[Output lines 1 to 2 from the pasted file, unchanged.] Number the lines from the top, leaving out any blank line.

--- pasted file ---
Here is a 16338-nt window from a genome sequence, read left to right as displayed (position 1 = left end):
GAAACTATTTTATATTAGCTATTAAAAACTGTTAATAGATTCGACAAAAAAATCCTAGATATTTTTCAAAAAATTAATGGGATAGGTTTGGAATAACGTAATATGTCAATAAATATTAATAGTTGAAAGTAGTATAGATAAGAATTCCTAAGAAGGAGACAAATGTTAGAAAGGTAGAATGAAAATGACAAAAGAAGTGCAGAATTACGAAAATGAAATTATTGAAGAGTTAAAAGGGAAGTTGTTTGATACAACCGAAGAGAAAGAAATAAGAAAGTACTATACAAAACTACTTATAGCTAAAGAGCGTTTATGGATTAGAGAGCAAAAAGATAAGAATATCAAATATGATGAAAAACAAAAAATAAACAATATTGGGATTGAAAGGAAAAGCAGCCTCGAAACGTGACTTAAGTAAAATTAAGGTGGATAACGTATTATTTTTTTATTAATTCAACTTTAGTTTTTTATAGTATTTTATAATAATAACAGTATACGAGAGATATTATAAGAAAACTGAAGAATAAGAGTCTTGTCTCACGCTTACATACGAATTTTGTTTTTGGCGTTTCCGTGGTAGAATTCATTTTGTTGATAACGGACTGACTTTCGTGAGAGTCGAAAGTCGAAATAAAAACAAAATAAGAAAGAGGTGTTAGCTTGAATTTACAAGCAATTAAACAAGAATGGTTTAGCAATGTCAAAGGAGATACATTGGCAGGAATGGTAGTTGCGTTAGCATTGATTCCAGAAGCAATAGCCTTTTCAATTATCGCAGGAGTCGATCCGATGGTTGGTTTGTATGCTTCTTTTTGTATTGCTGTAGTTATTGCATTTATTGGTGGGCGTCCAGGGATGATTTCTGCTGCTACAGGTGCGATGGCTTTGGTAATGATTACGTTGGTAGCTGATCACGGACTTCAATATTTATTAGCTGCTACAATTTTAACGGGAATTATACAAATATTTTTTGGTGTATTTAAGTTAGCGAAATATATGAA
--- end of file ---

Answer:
Here is a 16338-nt window from a genome sequence, read left to right as displayed (position 1 = left end):
GAAACTATTTTATATTAGCTATTAAAAACTGTTAATAGATTCGACAAAAAAATCCTAGATATTTTTCAAAAAATTAATGGGATAGGTTTGGAATAACGTAATATGTCAATAAATATTAATAGTTGAAAGTAGTATAGATAAGAATTCCTAAGAAGGAGACAAATGTTAGAAAGGTAGAATGAAAATGACAAAAGAAGTGCAGAATTACGAAAATGAAATTATTGAAGAGTTAAAAGGGAAGTTGTTTGATACAACCGAAGAGAAAGAAATAAGAAAGTACTATACAAAACTACTTATAGCTAAAGAGCGTTTATGGATTAGAGAGCAAAAAGATAAGAATATCAAATATGATGAAAAACAAAAAATAAACAATATTGGGATTGAAAGGAAAAGCAGCCTCGAAACGTGACTTAAGTAAAATTAAGGTGGATAACGTATTATTTTTTTATTAATTCAACTTTAGTTTTTTATAGTATTTTATAATAATAACAGTATACGAGAGATATTATAAGAAAACTGAAGAATAAGAGTCTTGTCTCACGCTTACATACGAATTTTGTTTTTGGCGTTTCCGTGGTAGAATTCATTTTGTTGATAACGGACTGACTTTCGTGAGAGTCGAAAGTCGAAATAAAAACAAAATAAGAAAGAGGTGTTAGCTTGAATTTACAAGCAATTAAACAAGAATGGTTTAGCAATGTCAAAGGAGATACATTGGCAGGAATGGTAGTTGCGTTAGCATTGATTCCAGAAGCAATAGCCTTTTCAATTATCGCAGGAGTCGATCCGATGGTTGGTTTGTATGCTTCTTTTTGTATTGCTGTAGTTATTGCATTTATTGGTGGGCGTCCAGGGATGATTTCTGCTGCTACAGGTGCGATGGCTTTGGTAATGATTACGTTGGTAGCTGATCACGGACTTCAATATTTATTAGCTGCTACAATTTTAACGGGAATTATACAAATATTTTTTGGTGTATTTAAGTTAGCGAAATATATGAA